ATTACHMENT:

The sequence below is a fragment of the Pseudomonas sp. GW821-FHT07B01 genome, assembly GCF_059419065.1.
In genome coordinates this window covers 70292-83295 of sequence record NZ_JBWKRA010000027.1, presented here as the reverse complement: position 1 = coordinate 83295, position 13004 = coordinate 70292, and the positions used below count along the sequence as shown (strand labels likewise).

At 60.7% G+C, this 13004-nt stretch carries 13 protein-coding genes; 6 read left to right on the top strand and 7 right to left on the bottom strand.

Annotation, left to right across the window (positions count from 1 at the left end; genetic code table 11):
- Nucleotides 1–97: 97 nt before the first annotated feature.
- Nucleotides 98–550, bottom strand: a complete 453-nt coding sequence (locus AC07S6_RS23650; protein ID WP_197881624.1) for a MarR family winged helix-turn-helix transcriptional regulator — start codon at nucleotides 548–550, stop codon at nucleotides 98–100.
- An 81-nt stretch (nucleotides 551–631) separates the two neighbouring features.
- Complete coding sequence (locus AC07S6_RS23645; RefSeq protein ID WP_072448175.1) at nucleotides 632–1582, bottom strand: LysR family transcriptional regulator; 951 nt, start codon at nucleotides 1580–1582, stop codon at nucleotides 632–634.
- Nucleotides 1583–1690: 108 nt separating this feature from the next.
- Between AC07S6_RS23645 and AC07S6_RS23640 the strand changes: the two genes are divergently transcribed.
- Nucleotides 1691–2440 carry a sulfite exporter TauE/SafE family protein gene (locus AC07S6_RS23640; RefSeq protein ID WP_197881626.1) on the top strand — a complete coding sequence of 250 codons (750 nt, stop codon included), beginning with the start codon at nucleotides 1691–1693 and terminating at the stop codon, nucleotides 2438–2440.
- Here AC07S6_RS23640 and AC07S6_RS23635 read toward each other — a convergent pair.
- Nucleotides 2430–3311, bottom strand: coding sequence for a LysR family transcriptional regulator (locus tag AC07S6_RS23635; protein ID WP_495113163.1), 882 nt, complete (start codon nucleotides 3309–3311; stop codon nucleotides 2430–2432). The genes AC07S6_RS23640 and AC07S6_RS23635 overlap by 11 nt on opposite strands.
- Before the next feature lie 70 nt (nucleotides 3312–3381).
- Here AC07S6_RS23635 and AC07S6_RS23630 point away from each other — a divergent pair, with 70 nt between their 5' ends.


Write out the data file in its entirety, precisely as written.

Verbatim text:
The sequence below is a fragment of the Pseudomonas sp. GW821-FHT07B01 genome, assembly GCF_059419065.1.
In genome coordinates this window covers 70292-83295 of sequence record NZ_JBWKRA010000027.1, presented here as the reverse complement: position 1 = coordinate 83295, position 13004 = coordinate 70292, and the positions used below count along the sequence as shown (strand labels likewise).

At 60.7% G+C, this 13004-nt stretch carries 13 protein-coding genes; 6 read left to right on the top strand and 7 right to left on the bottom strand.

Annotation, left to right across the window (positions count from 1 at the left end; genetic code table 11):
- Nucleotides 1–97: 97 nt before the first annotated feature.
- Nucleotides 98–550, bottom strand: a complete 453-nt coding sequence (locus AC07S6_RS23650; protein ID WP_197881624.1) for a MarR family winged helix-turn-helix transcriptional regulator — start codon at nucleotides 548–550, stop codon at nucleotides 98–100.
- An 81-nt stretch (nucleotides 551–631) separates the two neighbouring features.
- Complete coding sequence (locus AC07S6_RS23645; RefSeq protein ID WP_072448175.1) at nucleotides 632–1582, bottom strand: LysR family transcriptional regulator; 951 nt, start codon at nucleotides 1580–1582, stop codon at nucleotides 632–634.
- Nucleotides 1583–1690: 108 nt separating this feature from the next.
- Between AC07S6_RS23645 and AC07S6_RS23640 the strand changes: the two genes are divergently transcribed.
- Nucleotides 1691–2440 carry a sulfite exporter TauE/SafE family protein gene (locus AC07S6_RS23640; RefSeq protein ID WP_197881626.1) on the top strand — a complete coding sequence of 250 codons (750 nt, stop codon included), beginning with the start codon at nucleotides 1691–1693 and terminating at the stop codon, nucleotides 2438–2440.
- Here AC07S6_RS23640 and AC07S6_RS23635 read toward each other — a convergent pair.
- Nucleotides 2430–3311, bottom strand: coding sequence for a LysR family transcriptional regulator (locus tag AC07S6_RS23635; protein ID WP_495113163.1), 882 nt, complete (start codon nucleotides 3309–3311; stop codon nucleotides 2430–2432). The genes AC07S6_RS23640 and AC07S6_RS23635 overlap by 11 nt on opposite strands.
- Before the next feature lie 70 nt (nucleotides 3312–3381).
- Here AC07S6_RS23635 and AC07S6_RS23630 point away from each other — a divergent pair, with 70 nt between their 5' ends.